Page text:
Friends were surprised when they heard I was reading a Margaret Thatcher biography. But for readers of my generation, Margaret Thatcher is an iconic figure. Selected as the Conservative candidate for Finchley in 1958, the next twenty years saw her stature grow. In 1979 following the Conservatives’ election victory she became the first woman British Prime Minister.
In common with many women who break through the glass ceiling, Thatcher believed in succeeding through merit. She thought other women could achieve what she had through hard work, persistence and sheer determination.
Her life story — particularly her public life — is well known and there are few surprises in Robin Harris’s well-researched and documented Margaret Thatcher biography.
Harris works through Thatcher’s early life in Grantham explaining the influence of her father, the role religion played in the household, her early years in the Conservative party.
Period as Prime Minister
The events of her period as Prime Minister are then covered in detail with some illuminating insights into her leadership and thinking for example, her views on war as evidenced during the Falklands crisis.
Harris worked closely with Thatcher from 1985. He drafted speeches and advised on policy. Consequently, he brings insider insights to this biography. His research is meticulous and the chapters in Not for Turning are richly annotated. He provides an extensive bibliography with interesting observations on the sources referenced.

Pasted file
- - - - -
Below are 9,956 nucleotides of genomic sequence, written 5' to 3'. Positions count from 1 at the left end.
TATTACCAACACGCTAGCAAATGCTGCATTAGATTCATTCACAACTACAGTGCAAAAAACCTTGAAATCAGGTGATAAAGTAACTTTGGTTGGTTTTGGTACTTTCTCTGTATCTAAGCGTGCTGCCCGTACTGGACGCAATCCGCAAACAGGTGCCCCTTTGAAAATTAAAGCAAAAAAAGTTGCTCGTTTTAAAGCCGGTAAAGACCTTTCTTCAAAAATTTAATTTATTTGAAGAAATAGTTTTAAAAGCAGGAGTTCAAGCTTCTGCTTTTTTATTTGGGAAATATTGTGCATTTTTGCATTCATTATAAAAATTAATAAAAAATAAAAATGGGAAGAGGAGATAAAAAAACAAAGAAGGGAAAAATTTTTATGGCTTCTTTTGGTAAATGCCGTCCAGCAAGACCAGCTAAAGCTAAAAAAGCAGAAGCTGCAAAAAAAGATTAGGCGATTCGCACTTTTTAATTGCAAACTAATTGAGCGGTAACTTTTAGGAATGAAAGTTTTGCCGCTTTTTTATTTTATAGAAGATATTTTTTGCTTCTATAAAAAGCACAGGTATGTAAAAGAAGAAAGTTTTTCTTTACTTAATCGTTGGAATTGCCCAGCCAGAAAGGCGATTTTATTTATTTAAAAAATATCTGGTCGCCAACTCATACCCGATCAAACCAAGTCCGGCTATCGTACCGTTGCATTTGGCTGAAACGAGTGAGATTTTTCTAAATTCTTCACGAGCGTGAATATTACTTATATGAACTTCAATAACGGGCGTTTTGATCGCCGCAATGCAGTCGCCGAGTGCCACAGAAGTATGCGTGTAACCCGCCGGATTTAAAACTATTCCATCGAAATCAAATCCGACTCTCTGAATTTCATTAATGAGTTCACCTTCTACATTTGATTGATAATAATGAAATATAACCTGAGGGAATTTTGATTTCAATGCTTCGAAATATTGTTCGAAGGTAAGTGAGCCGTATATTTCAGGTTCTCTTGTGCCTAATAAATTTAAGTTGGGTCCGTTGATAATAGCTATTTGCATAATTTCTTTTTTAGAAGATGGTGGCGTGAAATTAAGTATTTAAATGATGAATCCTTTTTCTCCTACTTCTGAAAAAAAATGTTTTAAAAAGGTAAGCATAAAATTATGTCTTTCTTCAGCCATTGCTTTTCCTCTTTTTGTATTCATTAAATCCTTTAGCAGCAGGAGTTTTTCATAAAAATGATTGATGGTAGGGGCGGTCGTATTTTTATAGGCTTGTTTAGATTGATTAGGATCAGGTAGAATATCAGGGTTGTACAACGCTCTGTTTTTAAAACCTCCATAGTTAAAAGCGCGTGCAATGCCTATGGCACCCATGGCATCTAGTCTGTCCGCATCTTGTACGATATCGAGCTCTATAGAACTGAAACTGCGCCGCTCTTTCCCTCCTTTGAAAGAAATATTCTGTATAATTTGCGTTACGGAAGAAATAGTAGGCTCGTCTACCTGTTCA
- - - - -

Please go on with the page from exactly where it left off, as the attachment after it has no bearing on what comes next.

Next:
Sympathetic but not blind to Thatcher’s faults, it is Harris’s insights into her personal traits that I found most interesting. For example, women readers particularly may be struck by her preoccupation with the ordinary challenges of managing family relationships — including the financial troubles of her adult children — general financial worries, health issues, concerns about her husband and so on. Likewise her struggle to keep her weight under control which saw her choose to drink whiskey and soda because it has fewer calories than her preferred gin and tonic.
However, it Harris’s insights into the latter part of Thatcher’s career that are perhaps the most interesting. The facts from the period are perhaps less well known. He discusses the years after she left office and her subsequent declining health. I was particularly interested in his take on Thatcher’s regard for Tony Blair and her apparent sympathy for the controversial General Pinochet.
Harris’s treatment of Thatcher’s decline — her health issues and the indignities of age — is sensitive and empathetic.
At the outset of the book, Harris explains that his objective in writing Not for Turning was to describe what Margaret Thatcher was like. He sought to explain what she was trying to do and why and to assess the consequences. In my view, he has achieved this.
Not for Turning: The Life of Margaret Thatcher by Robin Harris is published by St Martin’s Press. ISBN 9781250047151. [Disclosure: An Advance Reader’s Copy was provided by Netgalley].